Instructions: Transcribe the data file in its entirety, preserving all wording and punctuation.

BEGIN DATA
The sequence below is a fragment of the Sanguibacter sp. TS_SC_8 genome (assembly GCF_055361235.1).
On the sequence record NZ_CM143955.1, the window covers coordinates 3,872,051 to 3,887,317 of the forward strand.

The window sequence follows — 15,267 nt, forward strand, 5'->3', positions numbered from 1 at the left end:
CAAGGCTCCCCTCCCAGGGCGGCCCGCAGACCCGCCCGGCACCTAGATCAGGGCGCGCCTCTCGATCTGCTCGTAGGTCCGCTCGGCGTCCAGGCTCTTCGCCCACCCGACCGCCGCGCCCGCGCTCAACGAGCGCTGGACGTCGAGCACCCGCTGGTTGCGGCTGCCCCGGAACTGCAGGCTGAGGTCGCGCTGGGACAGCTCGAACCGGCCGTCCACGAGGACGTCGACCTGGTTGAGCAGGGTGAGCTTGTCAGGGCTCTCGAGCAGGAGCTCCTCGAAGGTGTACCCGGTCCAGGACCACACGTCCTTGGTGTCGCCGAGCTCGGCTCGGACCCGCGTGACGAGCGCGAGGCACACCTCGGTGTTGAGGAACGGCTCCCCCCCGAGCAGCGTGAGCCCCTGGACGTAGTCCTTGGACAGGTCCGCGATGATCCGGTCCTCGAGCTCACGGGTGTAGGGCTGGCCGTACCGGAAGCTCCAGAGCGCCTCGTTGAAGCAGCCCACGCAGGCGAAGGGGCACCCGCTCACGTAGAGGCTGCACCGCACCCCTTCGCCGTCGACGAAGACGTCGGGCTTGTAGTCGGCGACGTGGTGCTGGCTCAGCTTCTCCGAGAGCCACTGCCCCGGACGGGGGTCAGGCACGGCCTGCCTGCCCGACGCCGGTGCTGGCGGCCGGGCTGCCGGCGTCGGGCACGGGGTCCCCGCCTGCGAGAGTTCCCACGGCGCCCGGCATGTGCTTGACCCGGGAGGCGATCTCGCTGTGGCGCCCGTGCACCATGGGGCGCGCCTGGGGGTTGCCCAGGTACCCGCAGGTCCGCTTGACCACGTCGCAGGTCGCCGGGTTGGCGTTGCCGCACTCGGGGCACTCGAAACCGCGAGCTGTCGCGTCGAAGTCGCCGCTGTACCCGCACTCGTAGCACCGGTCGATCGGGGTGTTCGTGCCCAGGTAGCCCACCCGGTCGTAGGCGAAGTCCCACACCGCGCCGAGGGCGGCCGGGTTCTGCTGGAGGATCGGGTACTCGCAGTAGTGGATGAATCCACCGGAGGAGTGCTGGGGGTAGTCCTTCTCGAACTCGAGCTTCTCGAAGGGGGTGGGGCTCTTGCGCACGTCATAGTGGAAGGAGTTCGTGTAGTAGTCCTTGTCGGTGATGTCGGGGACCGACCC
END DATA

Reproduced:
The sequence below is a fragment of the Sanguibacter sp. TS_SC_8 genome (assembly GCF_055361235.1).
On the sequence record NZ_CM143955.1, the window covers coordinates 3,872,051 to 3,887,317 of the forward strand.

The window sequence follows — 15,267 nt, forward strand, 5'->3', positions numbered from 1 at the left end:
CAAGGCTCCCCTCCCAGGGCGGCCCGCAGACCCGCCCGGCACCTAGATCAGGGCGCGCCTCTCGATCTGCTCGTAGGTCCGCTCGGCGTCCAGGCTCTTCGCCCACCCGACCGCCGCGCCCGCGCTCAACGAGCGCTGGACGTCGAGCACCCGCTGGTTGCGGCTGCCCCGGAACTGCAGGCTGAGGTCGCGCTGGGACAGCTCGAACCGGCCGTCCACGAGGACGTCGACCTGGTTGAGCAGGGTGAGCTTGTCAGGGCTCTCGAGCAGGAGCTCCTCGAAGGTGTACCCGGTCCAGGACCACACGTCCTTGGTGTCGCCGAGCTCGGCTCGGACCCGCGTGACGAGCGCGAGGCACACCTCGGTGTTGAGGAACGGCTCCCCCCCGAGCAGCGTGAGCCCCTGGACGTAGTCCTTGGACAGGTCCGCGATGATCCGGTCCTCGAGCTCACGGGTGTAGGGCTGGCCGTACCGGAAGCTCCAGAGCGCCTCGTTGAAGCAGCCCACGCAGGCGAAGGGGCACCCGCTCACGTAGAGGCTGCACCGCACCCCTTCGCCGTCGACGAAGACGTCGGGCTTGTAGTCGGCGACGTGGTGCTGGCTCAGCTTCTCCGAGAGCCACTGCCCCGGACGGGGGTCAGGCACGGCCTGCCTGCCCGACGCCGGTGCTGGCGGCCGGGCTGCCGGCGTCGGGCACGGGGTCCCCGCCTGCGAGAGTTCCCACGGCGCCCGGCATGTGCTTGACCCGGGAGGCGATCTCGCTGTGGCGCCCGTGCACCATGGGGCGCGCCTGGGGGTTGCCCAGGTACCCGCAGGTCCGCTTGACCACGTCGCAGGTCGCCGGGTTGGCGTTGCCGCACTCGGGGCACTCGAAACCGCGAGCTGTCGCGTCGAAGTCGCCGCTGTACCCGCACTCGTAGCACCGGTCGATCGGGGTGTTCGTGCCCAGGTAGCCCACCCGGTCGTAGGCGAAGTCCCACACCGCGCCGAGGGCGGCCGGGTTCTGCTGGAGGATCGGGTACTCGCAGTAGTGGATGAATCCACCGGAGGAGTGCTGGGGGTAGTCCTTCTCGAACTCGAGCTTCTCGAAGGGGGTGGGGCTCTTGCGCACGTCATAGTGGAAGGAGTTCGTGTAGTAGTCCTTGTCGGTGATGTCGGGGACCGACCC